What's Wrong With Me?
It seems that women the world over are suffering from a loss of libido. They just have no interest in sex and suffer periods of guilt over their lost sex drives. Meantime, pharmacies are racing to offer the newest drugs to fix the problems as others worry that sex has become too, well, medicalized.
A study that appeared in a 2008 issue of Obstetrics and Gynecology discovered that up to half of all women have a sexual disorder of some kind. An even more recent report that was issued by the International Society for the Study of Women's Sexual Health says that one in every ten women say they have a low sex drive and feel distressed over their lack of libido. As a result, women are running to their doctors to ask them what's wrong, while the doctors respond by saying the fault lies with the patients' lifestyles and the medications they take.
For one thing, the pill's every-burgeoning popularity since it came on the market in the 60's plays a part in robbing women of their sexual drive. The pill increases the levels of a chemical that binds with the hormone testosterone. Testosterone plays a central role in creating desire. Without testosterone, there is no sexual drive.
But there are many other factors that can rob a woman of her libido. Not all of them are treatable and many may not even be diagnosable.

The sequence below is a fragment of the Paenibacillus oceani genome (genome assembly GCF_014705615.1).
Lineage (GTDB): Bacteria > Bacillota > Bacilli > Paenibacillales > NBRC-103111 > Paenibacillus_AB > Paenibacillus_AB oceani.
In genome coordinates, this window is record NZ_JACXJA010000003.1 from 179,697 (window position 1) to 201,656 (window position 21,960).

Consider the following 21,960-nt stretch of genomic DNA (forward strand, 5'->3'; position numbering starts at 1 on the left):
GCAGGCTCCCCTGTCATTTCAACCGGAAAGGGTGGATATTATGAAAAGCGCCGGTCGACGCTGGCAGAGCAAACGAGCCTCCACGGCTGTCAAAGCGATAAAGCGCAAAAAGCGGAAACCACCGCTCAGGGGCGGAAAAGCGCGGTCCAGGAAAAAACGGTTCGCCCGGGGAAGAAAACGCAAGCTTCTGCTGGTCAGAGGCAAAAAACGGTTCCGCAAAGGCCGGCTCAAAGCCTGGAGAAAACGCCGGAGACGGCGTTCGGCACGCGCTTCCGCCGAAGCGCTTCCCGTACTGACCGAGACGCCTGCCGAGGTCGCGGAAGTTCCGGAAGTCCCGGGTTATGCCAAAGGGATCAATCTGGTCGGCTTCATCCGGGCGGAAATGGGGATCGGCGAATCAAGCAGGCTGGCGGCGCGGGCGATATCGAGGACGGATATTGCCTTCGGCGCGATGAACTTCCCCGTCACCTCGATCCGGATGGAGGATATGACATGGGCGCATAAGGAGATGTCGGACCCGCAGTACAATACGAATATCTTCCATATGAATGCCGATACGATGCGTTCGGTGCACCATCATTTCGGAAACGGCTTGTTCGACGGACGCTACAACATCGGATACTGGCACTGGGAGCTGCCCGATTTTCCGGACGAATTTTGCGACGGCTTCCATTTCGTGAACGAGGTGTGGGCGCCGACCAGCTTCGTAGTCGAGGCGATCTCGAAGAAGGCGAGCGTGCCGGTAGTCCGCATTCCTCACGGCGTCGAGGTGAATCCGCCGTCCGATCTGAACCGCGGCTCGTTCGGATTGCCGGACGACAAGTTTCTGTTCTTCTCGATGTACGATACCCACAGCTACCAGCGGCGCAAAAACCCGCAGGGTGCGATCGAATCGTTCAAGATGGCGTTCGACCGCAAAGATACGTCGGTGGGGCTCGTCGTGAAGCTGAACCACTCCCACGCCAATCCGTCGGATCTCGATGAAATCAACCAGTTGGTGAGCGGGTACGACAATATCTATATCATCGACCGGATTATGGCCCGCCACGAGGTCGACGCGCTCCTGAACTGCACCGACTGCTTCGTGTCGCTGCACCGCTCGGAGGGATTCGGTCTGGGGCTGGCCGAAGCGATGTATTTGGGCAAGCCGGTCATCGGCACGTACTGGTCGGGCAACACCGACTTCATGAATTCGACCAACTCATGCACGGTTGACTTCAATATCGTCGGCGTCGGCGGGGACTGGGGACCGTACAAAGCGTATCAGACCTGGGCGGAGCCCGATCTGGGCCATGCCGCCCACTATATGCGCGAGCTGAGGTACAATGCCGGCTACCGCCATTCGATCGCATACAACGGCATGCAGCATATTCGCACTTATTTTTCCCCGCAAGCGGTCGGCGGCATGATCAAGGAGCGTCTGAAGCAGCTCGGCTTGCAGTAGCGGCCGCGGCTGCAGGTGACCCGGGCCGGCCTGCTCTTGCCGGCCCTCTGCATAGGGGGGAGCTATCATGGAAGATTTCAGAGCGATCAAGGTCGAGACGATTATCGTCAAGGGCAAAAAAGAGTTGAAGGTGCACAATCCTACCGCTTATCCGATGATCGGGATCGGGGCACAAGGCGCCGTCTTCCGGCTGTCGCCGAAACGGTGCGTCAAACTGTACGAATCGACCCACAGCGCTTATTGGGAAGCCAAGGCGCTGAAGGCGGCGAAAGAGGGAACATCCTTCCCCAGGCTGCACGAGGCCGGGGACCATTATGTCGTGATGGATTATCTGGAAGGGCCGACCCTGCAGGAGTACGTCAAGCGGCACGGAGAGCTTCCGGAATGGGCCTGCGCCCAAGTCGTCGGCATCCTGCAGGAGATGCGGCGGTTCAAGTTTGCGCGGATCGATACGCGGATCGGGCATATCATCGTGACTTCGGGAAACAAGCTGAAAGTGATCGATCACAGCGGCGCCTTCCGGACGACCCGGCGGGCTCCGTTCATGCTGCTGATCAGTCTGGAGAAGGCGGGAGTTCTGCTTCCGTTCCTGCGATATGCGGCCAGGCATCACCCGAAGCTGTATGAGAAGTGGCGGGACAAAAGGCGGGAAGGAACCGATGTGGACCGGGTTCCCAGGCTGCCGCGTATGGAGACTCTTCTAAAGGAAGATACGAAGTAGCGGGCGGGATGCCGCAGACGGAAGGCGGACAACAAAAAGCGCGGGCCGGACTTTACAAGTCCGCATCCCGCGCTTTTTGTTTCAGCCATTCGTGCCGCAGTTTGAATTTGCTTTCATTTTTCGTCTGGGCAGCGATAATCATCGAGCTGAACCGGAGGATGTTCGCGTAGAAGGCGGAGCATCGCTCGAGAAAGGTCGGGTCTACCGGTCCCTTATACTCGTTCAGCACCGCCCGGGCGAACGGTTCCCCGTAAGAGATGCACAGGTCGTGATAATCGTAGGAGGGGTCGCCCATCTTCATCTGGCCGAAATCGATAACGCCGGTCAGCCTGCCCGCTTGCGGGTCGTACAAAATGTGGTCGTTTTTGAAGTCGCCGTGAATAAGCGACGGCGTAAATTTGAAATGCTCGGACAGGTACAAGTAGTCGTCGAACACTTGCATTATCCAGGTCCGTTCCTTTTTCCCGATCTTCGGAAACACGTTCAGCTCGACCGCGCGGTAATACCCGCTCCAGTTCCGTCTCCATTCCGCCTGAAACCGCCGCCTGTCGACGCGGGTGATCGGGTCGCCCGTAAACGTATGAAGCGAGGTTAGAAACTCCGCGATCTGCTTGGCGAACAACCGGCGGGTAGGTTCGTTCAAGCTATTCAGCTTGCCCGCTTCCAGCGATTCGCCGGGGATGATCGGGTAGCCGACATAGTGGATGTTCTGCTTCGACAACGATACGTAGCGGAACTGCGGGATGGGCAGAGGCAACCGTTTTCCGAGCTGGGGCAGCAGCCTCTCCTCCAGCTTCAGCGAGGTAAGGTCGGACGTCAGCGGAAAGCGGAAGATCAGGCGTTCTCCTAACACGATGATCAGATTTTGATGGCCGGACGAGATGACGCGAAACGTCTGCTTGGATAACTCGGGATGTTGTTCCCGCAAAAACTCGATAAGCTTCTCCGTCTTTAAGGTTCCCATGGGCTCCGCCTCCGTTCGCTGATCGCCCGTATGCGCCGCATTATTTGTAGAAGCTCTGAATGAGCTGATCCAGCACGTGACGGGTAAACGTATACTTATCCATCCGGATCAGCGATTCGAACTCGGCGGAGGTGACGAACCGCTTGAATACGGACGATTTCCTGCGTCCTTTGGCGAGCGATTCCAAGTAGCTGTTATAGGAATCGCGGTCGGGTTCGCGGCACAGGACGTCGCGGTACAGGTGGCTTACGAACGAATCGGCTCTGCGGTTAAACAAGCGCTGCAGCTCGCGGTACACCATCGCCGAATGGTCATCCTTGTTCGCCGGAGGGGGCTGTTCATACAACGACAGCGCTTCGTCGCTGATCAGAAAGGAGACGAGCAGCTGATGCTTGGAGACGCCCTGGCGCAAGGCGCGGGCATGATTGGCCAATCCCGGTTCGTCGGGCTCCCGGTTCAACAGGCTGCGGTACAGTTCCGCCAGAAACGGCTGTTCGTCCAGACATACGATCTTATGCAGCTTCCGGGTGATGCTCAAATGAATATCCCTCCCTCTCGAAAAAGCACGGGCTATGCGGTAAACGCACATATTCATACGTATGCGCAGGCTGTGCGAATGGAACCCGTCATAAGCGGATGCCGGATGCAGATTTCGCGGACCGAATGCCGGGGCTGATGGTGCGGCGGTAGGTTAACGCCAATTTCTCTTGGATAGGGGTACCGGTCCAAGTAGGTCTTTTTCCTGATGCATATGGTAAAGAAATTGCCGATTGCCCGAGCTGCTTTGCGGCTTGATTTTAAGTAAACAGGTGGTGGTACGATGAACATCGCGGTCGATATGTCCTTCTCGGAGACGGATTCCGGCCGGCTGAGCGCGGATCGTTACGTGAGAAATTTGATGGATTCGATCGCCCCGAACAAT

Social psychologist Petra Boynton, of the University College London explained, "In truth there is lots of detailed and interesting research on women's sexuality that specifically addresses the many issues that may cause low sexual desire—like pregnancy, menopause, bereavement, divorce, a lack of privacy or poor body image."
Dr. Jan Shifren of Massachusetts General Hospital adds that some conditions such as vulvar vestibulitis cause chronic vaginal pain and as a result, tend to dampen sexual ardor. The condition is considered serious and often requires treatment. "Women in good relationships who are physically and psychologically healthy are generally satisfied with their sex lives," says Shifren.
Other than the pill and medical conditions, reasons for low libido, according to the experts, include economic worries, the stress of raising a family, and strange as it may sound, societal pressure for having a high sex drive. On the other hand, low sex drive may not really be as low as we think. Instead, our perceptions may be skewed by having sexual expectations that aren't in synch with reality. After all, we can't all be Tiger Woods.